All of Rolex’s New Watches From Watches & Wonders 2024
Rolex just announced their novelties at the world's largest watch show in Geneva.
BY Robb Report Editors  |  April 29, 2024
8 Minute Read

By Allen Farmelo and Nick Scott

Rolex just announced its novelties for 2024, and these releases are confirming our take on Watches & Wonders as a moment of iterative updates of classic watches. The 2024 collection is decidedly nothing like the wild puzzle pieces and emoticons we saw from The Crown last year. The exception here may be the Daytona, which is studded with diamonds and sports what one could call a “Pearl Panda” dial (and, of course, its reverse). 

The much anticipated GMT-Master II Coke (known for its red and black bezel) didn’t happen this year, but instead we get a lovely grey and black bezel (as seen on last year’s two-tone GMT-Master II) with a pop of Rolex’s signature green for the GMT hand and the option of an Oyster or a Jubilee bracelet—very classy.

If anyone was complaining last year that Rolex had strayed too far into the circus of colour–that the Crown was just having too much fun flitting about—then this year proves that Rolex was always going to return to its quiet place at the centre of the horological galaxy. Will this return to normalcy make any of these watches easier to get at retail? We will assume a resounding “hell no” to be the obvious answer. For many, including some of our own staff, these more conservative models will be the ones to own over the long haul, because they’ll remain timeless, versatile, and rugged companions—which, looking back over the past 100 years, is exactly what a Rolex was always meant to be.

Ladies and gentlemen, friends and family, please welcome the Rolex 2024 lineup to the stage.

Rolex GMT-Master II

GMT-Master II in Steel on Grey and Black Ceramic Bezel

Two new Oystersteel versions of the Oyster Perpetual GMT-Master II—one with an Oyster bracelet, the other with a Jubilee bracelet, both with a 24-hour graduated Cerachrom bezel insert in grey and black ceramic—will delight travellers with a sentimental streak for the understated steel GMTs of last century. As well as an alternative time zone, the green 24-hour hand points to a location that carries emotional significance for the wearer, which we simply call home. (Whether, for diehard fans, that’ll be the manufacture’s HQ in the Acacias district of the city in which the piece has been unveiled remains to be seen!)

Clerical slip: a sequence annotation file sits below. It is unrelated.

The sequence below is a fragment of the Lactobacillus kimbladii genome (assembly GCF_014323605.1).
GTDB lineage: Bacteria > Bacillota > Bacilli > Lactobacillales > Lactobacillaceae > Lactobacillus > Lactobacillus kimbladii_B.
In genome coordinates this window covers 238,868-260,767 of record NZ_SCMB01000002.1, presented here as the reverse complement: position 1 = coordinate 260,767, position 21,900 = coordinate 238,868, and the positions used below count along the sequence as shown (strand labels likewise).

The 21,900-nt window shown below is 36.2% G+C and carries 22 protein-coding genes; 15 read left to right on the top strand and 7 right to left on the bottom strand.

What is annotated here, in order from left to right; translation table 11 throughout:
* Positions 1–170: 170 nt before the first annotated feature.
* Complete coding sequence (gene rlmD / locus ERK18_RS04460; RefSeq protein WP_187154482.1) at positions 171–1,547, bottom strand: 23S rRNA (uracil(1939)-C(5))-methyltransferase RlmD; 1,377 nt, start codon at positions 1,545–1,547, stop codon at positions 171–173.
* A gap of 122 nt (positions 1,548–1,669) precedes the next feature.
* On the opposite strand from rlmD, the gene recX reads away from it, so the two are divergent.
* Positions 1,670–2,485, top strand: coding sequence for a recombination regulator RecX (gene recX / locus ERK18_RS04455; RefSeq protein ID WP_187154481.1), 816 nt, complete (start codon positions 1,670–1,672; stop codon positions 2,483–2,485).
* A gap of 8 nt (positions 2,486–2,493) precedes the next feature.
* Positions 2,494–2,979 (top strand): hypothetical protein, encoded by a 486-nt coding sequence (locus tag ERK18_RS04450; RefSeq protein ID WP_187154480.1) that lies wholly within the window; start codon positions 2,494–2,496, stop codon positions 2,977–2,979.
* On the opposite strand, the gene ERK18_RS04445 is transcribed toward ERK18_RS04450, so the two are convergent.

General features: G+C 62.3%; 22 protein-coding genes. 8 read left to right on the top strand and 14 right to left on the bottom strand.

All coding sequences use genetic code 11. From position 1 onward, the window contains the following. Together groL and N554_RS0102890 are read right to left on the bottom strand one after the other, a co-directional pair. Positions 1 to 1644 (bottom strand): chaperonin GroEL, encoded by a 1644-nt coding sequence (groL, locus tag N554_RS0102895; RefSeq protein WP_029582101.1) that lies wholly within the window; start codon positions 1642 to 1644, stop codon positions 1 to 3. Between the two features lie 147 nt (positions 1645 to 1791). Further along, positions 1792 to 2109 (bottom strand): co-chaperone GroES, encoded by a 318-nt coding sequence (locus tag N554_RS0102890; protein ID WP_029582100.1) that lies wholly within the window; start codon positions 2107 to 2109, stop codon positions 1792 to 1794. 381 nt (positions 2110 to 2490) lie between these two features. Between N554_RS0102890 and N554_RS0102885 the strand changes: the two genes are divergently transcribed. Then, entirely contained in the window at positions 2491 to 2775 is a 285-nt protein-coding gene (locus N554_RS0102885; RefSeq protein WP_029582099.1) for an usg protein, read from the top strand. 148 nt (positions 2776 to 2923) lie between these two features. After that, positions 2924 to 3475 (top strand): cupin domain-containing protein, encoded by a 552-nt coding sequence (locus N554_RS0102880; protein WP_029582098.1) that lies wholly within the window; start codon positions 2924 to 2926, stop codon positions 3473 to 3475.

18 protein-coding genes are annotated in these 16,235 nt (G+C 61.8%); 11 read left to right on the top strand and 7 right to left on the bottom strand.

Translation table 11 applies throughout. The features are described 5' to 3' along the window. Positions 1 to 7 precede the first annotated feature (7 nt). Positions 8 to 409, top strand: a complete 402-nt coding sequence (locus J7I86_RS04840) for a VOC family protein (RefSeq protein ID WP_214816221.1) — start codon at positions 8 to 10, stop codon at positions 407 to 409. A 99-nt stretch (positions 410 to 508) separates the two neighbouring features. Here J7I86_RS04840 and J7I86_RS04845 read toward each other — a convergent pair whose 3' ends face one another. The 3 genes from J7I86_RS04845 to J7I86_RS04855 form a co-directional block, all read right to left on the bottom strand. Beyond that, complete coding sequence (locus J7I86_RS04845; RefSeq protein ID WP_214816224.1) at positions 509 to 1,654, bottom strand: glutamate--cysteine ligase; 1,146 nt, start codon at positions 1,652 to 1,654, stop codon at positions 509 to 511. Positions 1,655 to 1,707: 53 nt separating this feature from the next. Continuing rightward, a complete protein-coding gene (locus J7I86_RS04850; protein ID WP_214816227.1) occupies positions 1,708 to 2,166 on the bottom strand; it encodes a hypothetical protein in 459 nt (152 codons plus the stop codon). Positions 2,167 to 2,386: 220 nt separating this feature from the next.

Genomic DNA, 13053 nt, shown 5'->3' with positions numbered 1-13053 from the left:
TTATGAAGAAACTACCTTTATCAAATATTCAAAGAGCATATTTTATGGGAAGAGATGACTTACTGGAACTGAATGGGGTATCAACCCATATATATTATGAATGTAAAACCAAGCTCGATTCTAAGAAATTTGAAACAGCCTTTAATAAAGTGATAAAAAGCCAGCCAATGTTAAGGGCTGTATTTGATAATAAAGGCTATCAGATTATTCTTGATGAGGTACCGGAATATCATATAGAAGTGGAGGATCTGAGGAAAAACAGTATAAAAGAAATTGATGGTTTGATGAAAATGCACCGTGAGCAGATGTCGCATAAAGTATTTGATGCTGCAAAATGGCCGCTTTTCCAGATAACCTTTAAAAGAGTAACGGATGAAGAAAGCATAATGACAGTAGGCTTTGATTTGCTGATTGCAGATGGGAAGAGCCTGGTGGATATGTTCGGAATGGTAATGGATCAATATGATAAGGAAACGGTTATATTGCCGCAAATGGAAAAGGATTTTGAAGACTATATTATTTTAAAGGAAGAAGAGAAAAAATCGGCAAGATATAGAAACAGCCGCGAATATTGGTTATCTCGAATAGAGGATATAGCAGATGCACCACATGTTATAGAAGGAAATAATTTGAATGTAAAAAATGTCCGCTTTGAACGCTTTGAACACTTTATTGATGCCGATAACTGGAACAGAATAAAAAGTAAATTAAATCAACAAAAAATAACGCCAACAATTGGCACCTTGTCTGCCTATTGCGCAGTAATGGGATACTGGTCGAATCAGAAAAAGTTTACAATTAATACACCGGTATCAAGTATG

The same green hue is used for the GMT-Master II inscription upon the black lacquer dial, offering a second subtle flash of colour on arguably the most elegantly muted iterations yet of a navigation tool watch first unveiled in 1982. But that’s not just any green; it’s Rolex green, so you’re assured a splash of quiet luxury every time you check the time—at home or wherever you may roam.

Rolex Deepsea Solid Gold 2024

Rolex Deepsea in Yellow Gold and Cerachrom Bezel

It’s the first ever Oyster Perpetual Rolex Deepsea to be presented in 18-carat yellow gold. It’s also the first time the Deepsea has worn a Cerachrom bezel, and this is the first time that Rolex has separated the Deepsea from the Sea-Dweller lineup. That’s a lot of firsts.

That gold’s striking juxtaposition to the rich blue of the lacquer dial and ceramic bezel is not being lost on the crowds mingling in the Geneva Palexpo convention centre at the time of writing. But serious dive watch geeks right now are busy marvelling at a new technical masterstroke: the compression ring within the Ringlock system in this new piece—the part of the watch’s architecture that equips it to withstand depths of up to 3,900 metres—is now crafted from ceramic.

Technical diving innovation is an ongoing mission for Rolex, and the Deepsea has always been renown for its compression resistance. The Crown isn’t quoting any new depth figures, however—which is fine, because the 3,900 metres on offer since the Deepsea’s launch in 2008 imposes roughly 65 times the pressure the human body can endure. Ceramic also offers anti-deformation properties, though, and there’s no doubt that this piece’s waterproofness will be more robust than previous models, to be tested only should you drop it overboard in the middle of the ocean.

Tool watches being fit for purpose whatever they’ll end up (not) being used for is one of the industry’s core underlying tenets: and, as well as offering a strikingly aquatic vibe, the deep blue dial admirably complements legibility features such as the Chromalight display, the contrasting shapes of the hour markers, and differentiated hands which, like the triangular “zero” marker on the bezel, are also filled with Chromalite, Rolex’s proprietary luminescent material.

Rolex Cosmograph Daytona